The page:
And it remains one of the most spectacular places to watch a Formula 1 car in the flesh, with fans able to get so close to the drivers threading the needle between the barriers. But none of that really appeases those watching on television when the majority of races here are processional and dull, even if the potential for an error can make it hard to switch off completely.
So if Monaco is likely to split opinion among the far bigger audience that is tuning in remotely compared to those in attendance, it needs to double down on the other aspects that make it special to compensate.
It’s no surprise the Covid-19 pandemic triggered questions about whether Monaco deserves to be on the calendar, because it forced the race’s cancellation in 2020 due to the lead time needed to build the temporary track, and then in 2021 restrictions were still so tight that many of the special aspects were still impossible to execute.
Attendance was limited, curfews remained in place and mixing was being avoided by those in the sport. So fans were unlikely to be able to grab a glimpse of drivers heading to different functions around the city, or sample the nightlife on the track while high rollers partied on yachts into the early hours.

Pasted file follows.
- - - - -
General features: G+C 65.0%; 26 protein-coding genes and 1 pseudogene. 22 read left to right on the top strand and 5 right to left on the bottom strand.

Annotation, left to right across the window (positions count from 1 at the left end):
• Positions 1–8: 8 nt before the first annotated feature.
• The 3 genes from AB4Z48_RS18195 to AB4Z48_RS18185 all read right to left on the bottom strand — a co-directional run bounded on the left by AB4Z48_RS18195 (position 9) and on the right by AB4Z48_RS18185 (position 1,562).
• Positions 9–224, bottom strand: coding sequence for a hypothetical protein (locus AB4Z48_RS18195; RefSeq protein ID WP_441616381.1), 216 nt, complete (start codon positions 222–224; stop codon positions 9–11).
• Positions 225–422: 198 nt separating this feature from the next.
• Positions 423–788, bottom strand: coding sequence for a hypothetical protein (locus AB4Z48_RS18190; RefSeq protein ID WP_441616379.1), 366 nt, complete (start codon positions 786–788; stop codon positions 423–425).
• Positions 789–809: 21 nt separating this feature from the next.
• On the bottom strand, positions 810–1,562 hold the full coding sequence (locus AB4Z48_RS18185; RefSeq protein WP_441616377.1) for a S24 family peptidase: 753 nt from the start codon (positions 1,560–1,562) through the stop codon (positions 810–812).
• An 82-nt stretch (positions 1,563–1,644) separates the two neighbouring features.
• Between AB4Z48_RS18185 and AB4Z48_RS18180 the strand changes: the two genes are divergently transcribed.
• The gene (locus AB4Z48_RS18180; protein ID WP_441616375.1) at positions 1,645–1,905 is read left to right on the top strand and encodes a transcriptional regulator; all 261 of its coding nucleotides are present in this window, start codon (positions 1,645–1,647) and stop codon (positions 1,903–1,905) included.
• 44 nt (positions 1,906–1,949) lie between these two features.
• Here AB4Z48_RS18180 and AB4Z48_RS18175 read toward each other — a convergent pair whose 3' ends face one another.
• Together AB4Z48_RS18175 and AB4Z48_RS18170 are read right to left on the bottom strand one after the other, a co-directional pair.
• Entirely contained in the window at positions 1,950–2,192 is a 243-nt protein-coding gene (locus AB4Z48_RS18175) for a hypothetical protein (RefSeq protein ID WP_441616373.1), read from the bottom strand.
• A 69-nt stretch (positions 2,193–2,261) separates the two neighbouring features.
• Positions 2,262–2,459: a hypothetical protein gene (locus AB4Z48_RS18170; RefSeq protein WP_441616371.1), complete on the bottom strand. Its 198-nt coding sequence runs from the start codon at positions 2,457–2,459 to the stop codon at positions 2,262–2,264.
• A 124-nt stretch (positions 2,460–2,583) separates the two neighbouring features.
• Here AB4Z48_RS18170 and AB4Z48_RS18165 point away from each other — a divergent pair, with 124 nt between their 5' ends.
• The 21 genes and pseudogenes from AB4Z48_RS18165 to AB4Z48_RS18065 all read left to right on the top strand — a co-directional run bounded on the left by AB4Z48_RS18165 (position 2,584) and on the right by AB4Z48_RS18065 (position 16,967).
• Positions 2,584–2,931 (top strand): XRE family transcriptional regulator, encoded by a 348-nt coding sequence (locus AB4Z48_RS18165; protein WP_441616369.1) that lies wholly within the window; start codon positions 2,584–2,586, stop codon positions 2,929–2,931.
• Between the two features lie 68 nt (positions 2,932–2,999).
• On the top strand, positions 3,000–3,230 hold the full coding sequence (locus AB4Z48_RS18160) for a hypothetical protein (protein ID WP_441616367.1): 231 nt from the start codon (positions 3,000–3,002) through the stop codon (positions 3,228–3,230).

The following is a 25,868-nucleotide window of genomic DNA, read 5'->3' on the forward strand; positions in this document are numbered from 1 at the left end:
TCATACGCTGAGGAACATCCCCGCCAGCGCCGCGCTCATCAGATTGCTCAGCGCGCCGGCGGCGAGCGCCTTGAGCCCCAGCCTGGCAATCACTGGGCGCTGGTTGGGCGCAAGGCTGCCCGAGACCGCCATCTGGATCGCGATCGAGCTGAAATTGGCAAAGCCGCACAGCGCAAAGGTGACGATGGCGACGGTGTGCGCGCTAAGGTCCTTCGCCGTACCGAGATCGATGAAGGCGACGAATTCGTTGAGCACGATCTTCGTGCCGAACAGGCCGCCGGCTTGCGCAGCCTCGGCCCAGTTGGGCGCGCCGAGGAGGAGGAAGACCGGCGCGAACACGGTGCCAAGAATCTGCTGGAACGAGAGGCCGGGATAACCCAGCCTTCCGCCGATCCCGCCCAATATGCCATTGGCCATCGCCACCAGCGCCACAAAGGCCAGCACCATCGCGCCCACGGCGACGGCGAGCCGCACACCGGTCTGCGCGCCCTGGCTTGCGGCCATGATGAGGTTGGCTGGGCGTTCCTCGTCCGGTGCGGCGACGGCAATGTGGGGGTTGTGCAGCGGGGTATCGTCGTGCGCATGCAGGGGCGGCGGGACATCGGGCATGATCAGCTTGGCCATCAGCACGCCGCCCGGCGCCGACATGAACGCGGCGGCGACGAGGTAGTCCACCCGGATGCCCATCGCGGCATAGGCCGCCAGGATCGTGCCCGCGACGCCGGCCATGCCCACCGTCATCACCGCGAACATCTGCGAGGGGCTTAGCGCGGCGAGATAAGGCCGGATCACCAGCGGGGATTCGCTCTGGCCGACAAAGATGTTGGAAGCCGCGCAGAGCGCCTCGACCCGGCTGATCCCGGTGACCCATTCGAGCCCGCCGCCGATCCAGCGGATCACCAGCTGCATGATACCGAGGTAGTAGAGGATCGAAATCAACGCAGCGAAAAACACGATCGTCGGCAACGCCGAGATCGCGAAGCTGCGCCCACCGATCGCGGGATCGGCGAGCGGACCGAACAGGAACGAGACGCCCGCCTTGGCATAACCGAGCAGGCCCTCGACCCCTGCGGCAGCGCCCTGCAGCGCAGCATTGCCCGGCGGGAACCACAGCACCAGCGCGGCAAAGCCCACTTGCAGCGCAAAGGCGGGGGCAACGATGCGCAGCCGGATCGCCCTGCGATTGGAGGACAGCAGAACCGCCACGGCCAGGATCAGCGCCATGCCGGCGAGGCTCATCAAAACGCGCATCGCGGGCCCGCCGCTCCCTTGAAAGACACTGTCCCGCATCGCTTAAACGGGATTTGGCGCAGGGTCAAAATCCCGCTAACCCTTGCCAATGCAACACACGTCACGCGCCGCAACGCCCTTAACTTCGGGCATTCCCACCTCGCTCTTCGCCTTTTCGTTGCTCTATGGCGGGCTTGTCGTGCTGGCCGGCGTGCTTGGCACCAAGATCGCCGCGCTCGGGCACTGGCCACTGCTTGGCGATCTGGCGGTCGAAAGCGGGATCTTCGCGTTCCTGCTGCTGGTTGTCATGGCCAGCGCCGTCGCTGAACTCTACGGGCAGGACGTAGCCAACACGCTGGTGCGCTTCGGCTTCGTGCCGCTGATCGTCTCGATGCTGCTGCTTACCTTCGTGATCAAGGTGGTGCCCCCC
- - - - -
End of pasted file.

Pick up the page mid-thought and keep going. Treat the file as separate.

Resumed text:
It might all sound pretty obnoxious but it’s the aspirational aspects of Monaco that make it such an interesting place if nothing else. And given the huge amounts of money associated with F1, it does fit the setting in that sense.
This year, there’s going to need to be a return to the previous ways in terms of events, parties, glitz and glamour. Coupled with the history, it creates an atmosphere that makes Monaco a grand prix that so many fans want to experience at least once in their lifetime, even if a good proportion might find that proves to be more than enough times.
Miami was criticised for some of the additions around the circuit such as beach clubs and fake marinas, but the aim was to make it as ‘Miami’ as possible. Making Monaco as ‘Monaco’ as can be would not be the worst approach.